4- What are your true differentiators of your product
5- What can you do to make the experience more one on one and memorable

Once you have done the checklist, take actions on them to make the situation “enjoyable” for the customer.

Here is an example of how to take a run of the mill experience and turn it into a great experience and thus a loyal customer.

Recreational boat service:
Typical service has the following scenario: vendor provides a price list of the services available for your boat (examples, oil changes, winterizing, and cleaning for various types of boats) , hours the dealer is open, you drop off and pick up the boat, and you have to call to see if the boat is ready. Any questions are usually deferred to the original manufacturer. You never really know who worked on your boat.

So let’s look at the checklist
1- Customer attributes: use is for recreation, mostly families, water skiing, seasonal, 100 mile radius, getting boat back and forth usually an issue, not sure what really has to be done to a boat, fairly decent investment in their boat/like to protect their investment.
2- Process: find a reliable boat dealer, determine what needs to be done, get the boat there, determine when and how to pick up the boat, validate that you got your monies worth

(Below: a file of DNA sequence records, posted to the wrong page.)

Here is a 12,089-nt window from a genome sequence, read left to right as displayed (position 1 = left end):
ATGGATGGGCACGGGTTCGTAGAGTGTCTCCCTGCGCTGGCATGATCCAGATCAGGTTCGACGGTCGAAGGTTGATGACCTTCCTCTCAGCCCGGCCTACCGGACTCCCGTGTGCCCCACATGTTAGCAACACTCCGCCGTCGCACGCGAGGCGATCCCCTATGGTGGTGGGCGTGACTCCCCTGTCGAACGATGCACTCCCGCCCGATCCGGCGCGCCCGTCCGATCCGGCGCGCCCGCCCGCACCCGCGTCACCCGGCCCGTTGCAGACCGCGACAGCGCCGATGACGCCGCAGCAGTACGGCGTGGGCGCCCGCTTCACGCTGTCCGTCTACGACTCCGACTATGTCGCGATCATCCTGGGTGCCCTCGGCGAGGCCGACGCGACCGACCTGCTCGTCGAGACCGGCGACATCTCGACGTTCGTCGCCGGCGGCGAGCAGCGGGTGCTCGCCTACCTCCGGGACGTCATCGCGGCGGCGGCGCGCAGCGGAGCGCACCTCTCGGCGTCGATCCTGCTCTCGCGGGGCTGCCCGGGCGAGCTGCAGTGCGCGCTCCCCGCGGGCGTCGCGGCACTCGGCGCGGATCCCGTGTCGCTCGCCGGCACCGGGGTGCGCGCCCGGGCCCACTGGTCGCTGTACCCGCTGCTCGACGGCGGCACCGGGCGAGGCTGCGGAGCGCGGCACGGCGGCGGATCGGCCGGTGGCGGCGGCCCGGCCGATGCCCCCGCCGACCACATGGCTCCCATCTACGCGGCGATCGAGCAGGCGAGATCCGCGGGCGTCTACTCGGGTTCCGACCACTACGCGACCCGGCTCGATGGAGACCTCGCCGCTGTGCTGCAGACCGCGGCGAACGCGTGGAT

3- Related products or services: storage of boat, related repairs to boat, places for recreational boating, related recreational activities to boating, other water activities, attractions/ dinning on local bodies of water, and boating/water activity information
Given these findings, here are some ways to make this boat service a positive experience.

A- Provide a complete listing of boat services offered ( even those that may not be from your company) and why one should do them and its’ frequency
B- Provide pickup and drop off service
C- If you use our service, offer discounts on lake activities such as dining, water parks, miniature golf, lake cruises
D- Throw in some auxiliary equipment (anchor, PFDs, horn, etc.) on the first purchase
E- Personalize letters that address the following:
• Holiday greetings
• Reminders about potential next service
• Monthly activities within their area
• Boating articles
• Names of key individuals and how to contact them

In summary, if you want your customers to have a good experience: know your customer (always a requirement), model your process for the customer, not for you, and the old adage, “treat them the way you wanted to be treated”. Personalize the experience. Now some might say, isn’t there additional costs to make this a true positive customer experience. My response is probably there is, but your choices are the following: maintaining costs with the potential of losing some of your customer (given the current economic environment and customer era) OR potentially some additional costs that will result in loyal and repeat customers along with free advertising! It is your call.
One last note, make sure you link your customer experience process to your customer satisfaction program (if anything, it can provide feedback or measurements).

RHL 10/27/09